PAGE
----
If all else fails, just get a fender jazz and a good ampeg. If you stick with bass you will probably branch out eventually, but that combo should do a passable job with most genres until your ear for bass sounds develops. Good luck!
  12. Try to identify a bass sound that you really enjoy, find out who the bassist is and what bass he or she plays, and get that. Be aware that you won't get the same tone. But it will at least (probably) be similar.
  13. simenandreas


    Jan 23, 2011
    Watch this video! You will surely hear a difference between the basses. Pick your favorite go a bass with the same pick-configuration! :)

  14. Sleeq


    Feb 13, 2008
    The problem is, only you and maybe a few bassists (who most will sound rude and snobby) will notice anything.

    The main reason you are playing is to keep the rhythm and entertain an audience, who don't care or know what bass is and they are all focusing on the vocalist.

    So just play your bass, as long as it's comfortable to you.
  15. Dbt25677


    Jun 9, 2013
    The only bass that can be considered 'bad' is one that doesn't make the same sound every time.
    A reliable bass is a good bass.
    Doesn't matter if the sound is punchy, smooth, explosive, hot, cool, doesn't matter. If you can depend on that bass to make the same sound each time, then that's a good bass.
  16. el murdoque

    el murdoque

    Mar 10, 2013
    A Bass that's working is not a bad bass.
    If there's no humming (or it's silent enough), nothing broken,
    the instrument can keep it's tune long enough and the setup is ok, so that at least the
    notes are right, you're ok.
    I know a few players that keep a bass they bought for less than $150 in their herd of handmade deluxe basses for those gigs you don't want to bring a $2000+ bass (Including myself).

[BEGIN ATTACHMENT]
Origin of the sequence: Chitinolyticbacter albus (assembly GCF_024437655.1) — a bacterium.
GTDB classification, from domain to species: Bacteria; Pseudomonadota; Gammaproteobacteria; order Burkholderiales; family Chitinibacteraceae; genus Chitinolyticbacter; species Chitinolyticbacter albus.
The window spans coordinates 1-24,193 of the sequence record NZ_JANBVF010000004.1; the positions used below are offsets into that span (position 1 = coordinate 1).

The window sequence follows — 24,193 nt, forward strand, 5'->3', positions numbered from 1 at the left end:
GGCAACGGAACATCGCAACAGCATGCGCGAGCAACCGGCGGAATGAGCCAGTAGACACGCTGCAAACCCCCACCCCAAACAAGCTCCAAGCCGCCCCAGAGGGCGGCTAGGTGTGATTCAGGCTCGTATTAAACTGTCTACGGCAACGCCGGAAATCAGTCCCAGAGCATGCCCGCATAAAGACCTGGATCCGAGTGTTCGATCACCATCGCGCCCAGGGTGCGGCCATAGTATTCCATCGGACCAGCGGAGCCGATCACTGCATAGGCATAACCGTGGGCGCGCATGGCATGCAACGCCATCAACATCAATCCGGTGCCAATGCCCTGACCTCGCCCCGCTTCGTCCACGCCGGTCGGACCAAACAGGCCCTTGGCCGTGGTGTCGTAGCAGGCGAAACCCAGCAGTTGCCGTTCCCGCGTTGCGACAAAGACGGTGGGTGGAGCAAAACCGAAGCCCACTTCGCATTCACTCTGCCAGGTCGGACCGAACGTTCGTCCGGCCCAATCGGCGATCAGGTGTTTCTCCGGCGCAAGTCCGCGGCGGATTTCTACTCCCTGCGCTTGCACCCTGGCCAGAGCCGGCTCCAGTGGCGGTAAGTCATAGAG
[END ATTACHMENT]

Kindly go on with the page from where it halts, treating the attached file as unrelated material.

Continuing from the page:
So there is 'good enough' and that is quickly reached.

    A friend bought a set for $250 (Bass, 15" combo, cable, bag and strap) new and everyone was stoked about how good that thing worked. Sure, i went back to my
    favorite bass afterwards and it felt like home again and i knew where the extra $2000 went that i spent for it, but i could gig on that cheap stuff if nothing else was availlable.

    I played a Peavey bass a couple of times that's below $400 new that i really liked - so much i considered buying it.

    So if you're starting out and can already play a bit go to a place that has a lot of basses to try out and play a few. take one that feels good and you're ready to go.
    someplace later, GAS will kick in and before you know it, you're sitting on a collection.
  17. Here let me fix that for you.

    The problem is, only you and maybe a few luthiers and soundmen (who most will sound rude and snobby) will notice anything.

    But seriously OP good construction and quality parts.
    The sound and playability can be so finicky do to setup and strings.Some basses are just a string charge and/or setup away from being your favorite bass.
    But if its not built well it will become a "bad bass".
  18. Feel, components, consistency, playability = bass

    Tone & sound = amp (and strings)
  19. Sav'nBass

    Sav'nBass Supporting Member

    Jan 18, 2009
    Northern Va.
    I agree. I really dig his site.
  20. malthumb


    Mar 25, 2001
    The Motor City
    In my experience, it is typically not sound that makes a bad bass bad. What makes a bad bass bad can usually be attributed to
    • Poorly designed or maintained electronics (bad hum, scratchy pots, uneven range in tone or volume adjustment)
    • Poor fret installation
    • Poor balance
    • Bad neck feel (difficult moving hands up and down the back of the neck, usually due to finish issues)
    • String height. Too high is a common problem, but some people also find too low a problem, particularly if it makes the bass difficult to play without fret buzz

    Anything that makes you have to adjust how you play or think about how to compensate for something that's not quite right. You don't want to fight your bass.

    The only sound related issues that I've encountered that made a bass bass (IMO) was poor volume control. Either not enough volume when full on or too touchy in making small adjustments. There are basses whose sounds I like better than others, but that doesn't make the one I wouldn't consider buying bad. Just not my cup o' tea.